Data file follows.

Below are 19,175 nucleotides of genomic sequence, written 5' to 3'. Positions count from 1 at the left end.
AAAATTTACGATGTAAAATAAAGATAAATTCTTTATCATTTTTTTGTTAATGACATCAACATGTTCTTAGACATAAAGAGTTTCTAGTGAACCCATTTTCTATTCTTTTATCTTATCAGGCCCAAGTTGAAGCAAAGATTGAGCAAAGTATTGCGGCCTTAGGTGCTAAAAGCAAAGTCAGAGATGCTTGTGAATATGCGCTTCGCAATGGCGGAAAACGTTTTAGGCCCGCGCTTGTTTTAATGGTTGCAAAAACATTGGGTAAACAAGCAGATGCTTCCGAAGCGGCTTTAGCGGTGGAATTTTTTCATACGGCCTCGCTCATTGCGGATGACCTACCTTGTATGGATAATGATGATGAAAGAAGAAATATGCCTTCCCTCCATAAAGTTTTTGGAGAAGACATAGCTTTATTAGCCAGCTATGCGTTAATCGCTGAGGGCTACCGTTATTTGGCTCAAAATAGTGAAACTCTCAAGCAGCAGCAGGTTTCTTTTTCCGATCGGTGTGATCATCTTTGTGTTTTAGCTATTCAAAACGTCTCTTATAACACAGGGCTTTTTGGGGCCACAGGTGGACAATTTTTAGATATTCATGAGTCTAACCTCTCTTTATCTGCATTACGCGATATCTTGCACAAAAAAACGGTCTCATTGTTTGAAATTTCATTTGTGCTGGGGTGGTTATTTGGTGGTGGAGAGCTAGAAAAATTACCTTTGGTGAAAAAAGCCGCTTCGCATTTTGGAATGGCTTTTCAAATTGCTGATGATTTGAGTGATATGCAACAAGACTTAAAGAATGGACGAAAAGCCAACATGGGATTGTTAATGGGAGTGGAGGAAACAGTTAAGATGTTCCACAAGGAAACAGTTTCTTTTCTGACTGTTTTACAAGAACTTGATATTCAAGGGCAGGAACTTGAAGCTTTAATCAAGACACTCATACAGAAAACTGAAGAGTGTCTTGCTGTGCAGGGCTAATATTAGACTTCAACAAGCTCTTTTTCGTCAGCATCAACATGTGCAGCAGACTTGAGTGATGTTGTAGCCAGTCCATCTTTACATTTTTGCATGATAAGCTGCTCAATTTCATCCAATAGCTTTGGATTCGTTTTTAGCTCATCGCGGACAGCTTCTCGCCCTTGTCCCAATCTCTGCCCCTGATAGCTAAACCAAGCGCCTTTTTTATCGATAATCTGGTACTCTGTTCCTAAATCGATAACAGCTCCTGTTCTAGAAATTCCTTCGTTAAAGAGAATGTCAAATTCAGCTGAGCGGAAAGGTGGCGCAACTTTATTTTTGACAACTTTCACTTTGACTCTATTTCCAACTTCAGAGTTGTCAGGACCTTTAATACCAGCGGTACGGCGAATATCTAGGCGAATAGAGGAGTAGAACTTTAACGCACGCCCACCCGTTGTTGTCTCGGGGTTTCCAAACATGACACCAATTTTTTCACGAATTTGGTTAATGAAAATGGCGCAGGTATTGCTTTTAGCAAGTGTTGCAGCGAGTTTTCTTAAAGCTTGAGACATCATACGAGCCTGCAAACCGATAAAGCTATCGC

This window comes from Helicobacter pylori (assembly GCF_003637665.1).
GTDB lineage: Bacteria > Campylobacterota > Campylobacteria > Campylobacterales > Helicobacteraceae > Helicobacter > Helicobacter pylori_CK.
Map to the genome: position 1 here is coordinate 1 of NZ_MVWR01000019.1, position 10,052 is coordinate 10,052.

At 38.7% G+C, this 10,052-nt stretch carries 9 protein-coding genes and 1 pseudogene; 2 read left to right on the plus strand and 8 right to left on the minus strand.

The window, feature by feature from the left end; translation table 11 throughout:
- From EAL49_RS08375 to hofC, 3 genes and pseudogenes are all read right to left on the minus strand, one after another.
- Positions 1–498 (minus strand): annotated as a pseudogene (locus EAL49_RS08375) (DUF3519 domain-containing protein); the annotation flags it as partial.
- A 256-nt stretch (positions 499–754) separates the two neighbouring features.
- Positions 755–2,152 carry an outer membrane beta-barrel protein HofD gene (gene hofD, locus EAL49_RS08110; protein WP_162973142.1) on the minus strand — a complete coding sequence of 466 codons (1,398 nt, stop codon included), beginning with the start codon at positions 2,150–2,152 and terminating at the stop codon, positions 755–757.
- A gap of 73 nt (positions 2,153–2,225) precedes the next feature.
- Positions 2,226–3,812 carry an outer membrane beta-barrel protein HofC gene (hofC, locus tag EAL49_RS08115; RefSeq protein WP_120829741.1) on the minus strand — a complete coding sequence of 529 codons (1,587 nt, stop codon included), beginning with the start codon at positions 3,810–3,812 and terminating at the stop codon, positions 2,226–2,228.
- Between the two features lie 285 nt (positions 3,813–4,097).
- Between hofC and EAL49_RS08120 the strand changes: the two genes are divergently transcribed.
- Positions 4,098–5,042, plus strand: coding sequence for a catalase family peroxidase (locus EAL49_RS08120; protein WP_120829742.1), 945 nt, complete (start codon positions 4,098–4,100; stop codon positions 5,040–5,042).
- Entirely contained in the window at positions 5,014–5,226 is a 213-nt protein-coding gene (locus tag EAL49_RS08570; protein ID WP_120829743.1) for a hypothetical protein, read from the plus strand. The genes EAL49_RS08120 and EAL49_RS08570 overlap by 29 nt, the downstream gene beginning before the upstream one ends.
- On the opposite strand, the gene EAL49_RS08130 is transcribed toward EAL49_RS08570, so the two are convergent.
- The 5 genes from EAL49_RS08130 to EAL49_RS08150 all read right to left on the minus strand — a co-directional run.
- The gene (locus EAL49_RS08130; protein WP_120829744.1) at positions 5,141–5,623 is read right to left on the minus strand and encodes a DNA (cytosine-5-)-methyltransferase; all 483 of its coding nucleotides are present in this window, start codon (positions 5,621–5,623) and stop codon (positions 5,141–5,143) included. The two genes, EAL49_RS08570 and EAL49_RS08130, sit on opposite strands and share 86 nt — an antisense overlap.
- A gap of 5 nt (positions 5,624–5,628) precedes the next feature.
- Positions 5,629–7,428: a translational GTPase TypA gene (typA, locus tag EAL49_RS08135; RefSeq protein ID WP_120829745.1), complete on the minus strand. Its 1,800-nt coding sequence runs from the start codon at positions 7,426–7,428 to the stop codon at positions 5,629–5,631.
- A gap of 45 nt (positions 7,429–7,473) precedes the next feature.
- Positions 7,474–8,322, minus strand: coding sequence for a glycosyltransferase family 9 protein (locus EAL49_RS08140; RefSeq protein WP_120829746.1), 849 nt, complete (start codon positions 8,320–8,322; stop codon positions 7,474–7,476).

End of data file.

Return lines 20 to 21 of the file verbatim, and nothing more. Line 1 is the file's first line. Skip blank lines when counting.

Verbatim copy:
- The gene (locus EAL49_RS08130; protein WP_120829744.1) at positions 5,141–5,623 is read right to left on the minus strand and encodes a DNA (cytosine-5-)-methyltransferase; all 483 of its coding nucleotides are present in this window, start codon (positions 5,621–5,623) and stop codon (positions 5,141–5,143) included. The two genes, EAL49_RS08570 and EAL49_RS08130, sit on opposite strands and share 86 nt — an antisense overlap.
- A gap of 5 nt (positions 5,624–5,628) precedes the next feature.